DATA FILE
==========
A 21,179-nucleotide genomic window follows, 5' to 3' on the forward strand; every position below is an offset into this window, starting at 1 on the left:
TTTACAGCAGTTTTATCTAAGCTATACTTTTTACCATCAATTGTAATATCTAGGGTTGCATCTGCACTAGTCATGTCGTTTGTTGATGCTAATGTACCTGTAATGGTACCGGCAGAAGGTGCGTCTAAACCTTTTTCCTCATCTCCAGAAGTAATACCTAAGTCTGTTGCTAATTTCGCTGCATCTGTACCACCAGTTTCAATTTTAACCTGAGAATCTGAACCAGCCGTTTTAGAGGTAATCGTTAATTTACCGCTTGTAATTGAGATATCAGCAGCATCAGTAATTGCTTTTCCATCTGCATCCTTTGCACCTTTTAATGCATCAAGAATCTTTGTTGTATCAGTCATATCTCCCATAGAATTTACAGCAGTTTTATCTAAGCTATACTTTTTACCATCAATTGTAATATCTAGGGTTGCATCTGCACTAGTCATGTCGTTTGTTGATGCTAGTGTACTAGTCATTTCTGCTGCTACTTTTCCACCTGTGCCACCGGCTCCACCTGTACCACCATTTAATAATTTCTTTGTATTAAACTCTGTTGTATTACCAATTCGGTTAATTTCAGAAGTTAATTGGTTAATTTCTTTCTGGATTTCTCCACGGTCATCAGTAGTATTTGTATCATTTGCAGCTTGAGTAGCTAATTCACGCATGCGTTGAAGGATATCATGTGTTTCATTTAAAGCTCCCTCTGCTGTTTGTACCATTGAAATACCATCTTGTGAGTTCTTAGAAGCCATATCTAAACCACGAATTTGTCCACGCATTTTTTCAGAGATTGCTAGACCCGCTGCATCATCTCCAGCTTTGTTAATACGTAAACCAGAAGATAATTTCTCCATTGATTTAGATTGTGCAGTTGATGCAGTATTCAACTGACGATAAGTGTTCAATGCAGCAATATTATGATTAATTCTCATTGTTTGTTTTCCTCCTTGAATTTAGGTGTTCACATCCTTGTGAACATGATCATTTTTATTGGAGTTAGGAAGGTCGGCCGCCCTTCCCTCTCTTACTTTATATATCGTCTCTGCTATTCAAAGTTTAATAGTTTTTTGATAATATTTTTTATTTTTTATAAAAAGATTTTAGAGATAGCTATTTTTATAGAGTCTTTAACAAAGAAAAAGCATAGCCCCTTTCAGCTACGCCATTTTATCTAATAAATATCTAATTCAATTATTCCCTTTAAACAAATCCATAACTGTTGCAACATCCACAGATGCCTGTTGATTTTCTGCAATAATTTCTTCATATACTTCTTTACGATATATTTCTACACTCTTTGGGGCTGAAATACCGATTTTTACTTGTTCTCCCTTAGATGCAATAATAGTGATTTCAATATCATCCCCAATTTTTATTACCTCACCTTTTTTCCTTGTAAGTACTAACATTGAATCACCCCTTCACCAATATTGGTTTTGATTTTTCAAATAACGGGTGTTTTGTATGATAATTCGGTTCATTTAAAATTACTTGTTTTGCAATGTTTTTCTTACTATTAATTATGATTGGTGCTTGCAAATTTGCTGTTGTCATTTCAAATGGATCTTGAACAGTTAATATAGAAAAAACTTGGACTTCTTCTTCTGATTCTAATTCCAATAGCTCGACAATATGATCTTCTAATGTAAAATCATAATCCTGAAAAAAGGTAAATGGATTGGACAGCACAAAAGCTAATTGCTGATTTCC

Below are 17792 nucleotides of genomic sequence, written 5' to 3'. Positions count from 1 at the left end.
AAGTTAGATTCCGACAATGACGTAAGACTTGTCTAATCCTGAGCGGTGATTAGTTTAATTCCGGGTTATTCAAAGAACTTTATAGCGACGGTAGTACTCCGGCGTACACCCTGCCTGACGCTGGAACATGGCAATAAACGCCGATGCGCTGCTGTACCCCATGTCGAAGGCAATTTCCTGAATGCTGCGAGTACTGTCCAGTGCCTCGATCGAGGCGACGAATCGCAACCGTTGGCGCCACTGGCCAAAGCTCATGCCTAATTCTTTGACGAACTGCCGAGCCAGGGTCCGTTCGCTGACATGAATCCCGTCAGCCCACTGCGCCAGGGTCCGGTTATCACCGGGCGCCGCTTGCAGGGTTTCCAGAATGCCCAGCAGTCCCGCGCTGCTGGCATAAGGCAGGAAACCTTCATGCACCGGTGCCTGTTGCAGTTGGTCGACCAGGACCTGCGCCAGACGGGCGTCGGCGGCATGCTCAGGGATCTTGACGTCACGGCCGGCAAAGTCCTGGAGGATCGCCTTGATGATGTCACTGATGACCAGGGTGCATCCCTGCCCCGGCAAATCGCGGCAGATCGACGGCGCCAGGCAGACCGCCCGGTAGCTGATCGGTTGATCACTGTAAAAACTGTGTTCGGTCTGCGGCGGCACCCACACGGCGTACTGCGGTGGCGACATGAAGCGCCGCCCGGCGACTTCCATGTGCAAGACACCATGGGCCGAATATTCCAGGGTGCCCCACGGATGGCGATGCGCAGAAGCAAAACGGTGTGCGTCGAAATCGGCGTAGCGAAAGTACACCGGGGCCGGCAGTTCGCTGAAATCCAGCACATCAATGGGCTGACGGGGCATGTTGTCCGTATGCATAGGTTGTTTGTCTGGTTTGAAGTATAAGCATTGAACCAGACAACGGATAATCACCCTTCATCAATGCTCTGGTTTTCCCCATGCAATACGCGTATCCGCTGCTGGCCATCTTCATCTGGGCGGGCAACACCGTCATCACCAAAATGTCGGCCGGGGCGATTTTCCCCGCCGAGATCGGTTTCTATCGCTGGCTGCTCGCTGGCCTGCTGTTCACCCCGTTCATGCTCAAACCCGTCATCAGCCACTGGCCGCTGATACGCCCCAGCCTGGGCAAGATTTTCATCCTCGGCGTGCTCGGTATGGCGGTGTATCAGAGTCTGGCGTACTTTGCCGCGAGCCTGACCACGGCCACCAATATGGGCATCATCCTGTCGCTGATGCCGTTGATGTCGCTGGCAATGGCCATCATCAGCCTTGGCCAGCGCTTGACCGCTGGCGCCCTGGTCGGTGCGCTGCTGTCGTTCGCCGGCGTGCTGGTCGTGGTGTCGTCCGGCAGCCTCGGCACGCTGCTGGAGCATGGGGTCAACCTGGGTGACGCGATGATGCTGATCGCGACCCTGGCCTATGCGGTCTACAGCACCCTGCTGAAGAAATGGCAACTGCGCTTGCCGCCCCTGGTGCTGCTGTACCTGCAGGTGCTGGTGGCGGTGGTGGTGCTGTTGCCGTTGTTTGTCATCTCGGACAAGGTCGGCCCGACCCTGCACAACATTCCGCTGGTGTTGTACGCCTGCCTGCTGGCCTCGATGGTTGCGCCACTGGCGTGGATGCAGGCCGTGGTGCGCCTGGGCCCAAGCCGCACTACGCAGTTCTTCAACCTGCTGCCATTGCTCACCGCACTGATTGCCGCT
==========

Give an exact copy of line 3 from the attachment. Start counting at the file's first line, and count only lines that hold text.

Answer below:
Below are 17792 nucleotides of genomic sequence, written 5' to 3'. Positions count from 1 at the left end.